So it does most of the work in the background, figuring out where the garbage is… And then there’s a very, very brief pause where it does still stop the world, but it stops it for – I don’t know, a tenth of a millisecond, or something like that… And it resets a few pointers, and then you carry on allocating memory, running your program, and so on.

So that’s basically how the Go garbage collector works. It does all of this in one heap, so it doesn’t have what’s called a generational design, it doesn’t try and separate younger-lived things and old, longer-lived things. It’s not a copying garbage collector, which can be nice if you sort of take all the non-garbage and copy it all the way down into one end of memory, that’s all together, and the cache works better that way… Then you start fresh in the big expanse that you’ve just moved everything; a lot of garbage collectors work that way. The Go garbage collector leaves everything where it is. It never moves memory on your behalf. So that has pros and cons. I think that’s kind of - up to a certain level - how the Go garbage collector works these days.

[28:02] I like how you describe it in terms of what it’s not. I think that’s a very effective way. It’s hard to describe something in terms of what it is, especially something that’s so complicated as a garbage collector.

Yeah, it’s viciously complicated and really hard to get right, and I certainly take my hat off figuratively to the authors of the Go garbage collector.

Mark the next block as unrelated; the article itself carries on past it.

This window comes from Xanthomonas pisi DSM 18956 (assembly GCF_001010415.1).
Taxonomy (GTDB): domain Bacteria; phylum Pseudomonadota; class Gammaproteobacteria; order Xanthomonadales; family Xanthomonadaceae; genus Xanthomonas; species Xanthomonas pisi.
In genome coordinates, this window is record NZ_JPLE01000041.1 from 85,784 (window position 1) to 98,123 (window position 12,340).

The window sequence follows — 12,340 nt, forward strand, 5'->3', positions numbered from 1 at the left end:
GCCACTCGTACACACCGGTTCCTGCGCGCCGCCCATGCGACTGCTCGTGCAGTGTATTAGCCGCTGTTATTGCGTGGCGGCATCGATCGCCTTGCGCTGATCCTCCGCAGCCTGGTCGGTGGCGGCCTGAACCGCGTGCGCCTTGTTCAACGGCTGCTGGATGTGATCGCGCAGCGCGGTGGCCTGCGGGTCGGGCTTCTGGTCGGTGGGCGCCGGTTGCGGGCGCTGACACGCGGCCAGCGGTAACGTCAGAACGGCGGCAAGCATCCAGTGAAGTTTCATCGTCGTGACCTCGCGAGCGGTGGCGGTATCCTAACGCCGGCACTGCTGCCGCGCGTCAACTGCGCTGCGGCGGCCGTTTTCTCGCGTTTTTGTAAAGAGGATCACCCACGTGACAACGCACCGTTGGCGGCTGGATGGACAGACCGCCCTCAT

Absolutely. My colleagues like to remind me that even though the Go garbage collector is not a moving collector, I think the spec for Go allows it to be a moving collector, which is kind of interesting. No doubt, despite the fact that the spec allows this, it would break untold numbers of programs that use unsafe pointer and things like that… But I always thought that was kind of a neat loophole for the future that the Go team left.

Yeah. It’s funny we talk about this idea that our garbage is gonna be collected for us… And Bryan, you mentioned a scenario earlier where you have a block of 64k, and you free it, and then you get another one immediately, and you free that, and then you get another one. Why not just hold on to the one that you already had? And this is a concept of kind of using pools, which, you can use – there’s a pool in the standard library… The sync pool, which sounds cool…

Yeah. Well, I like to appeal to the song that goes “Reduce, reuse, recycle”, at this point.


First of all, if you reduce the amount of memory you’re using, then it’s gonna be less work for the garbage collector. But if you can reuse memory, like you were just saying, with a pool, then again, the garbage collector has less work to do. And then finally, I guess recycle is what the garbage collector does.

I like that. That’s a great analogy.

We’ve also seen cases where people try to do that on their own… I thought we had one episode with somebody who talked about channels, and passing (I think) byte slices into the channels… Do you remember that, Mat? I don’t remember which episode it was.

Yeah, I don’t remember that. But yes – actually, let’s talk about just quickly what a pool is, because it sounds really cool and clever. It’s actually quite simple, isn’t it?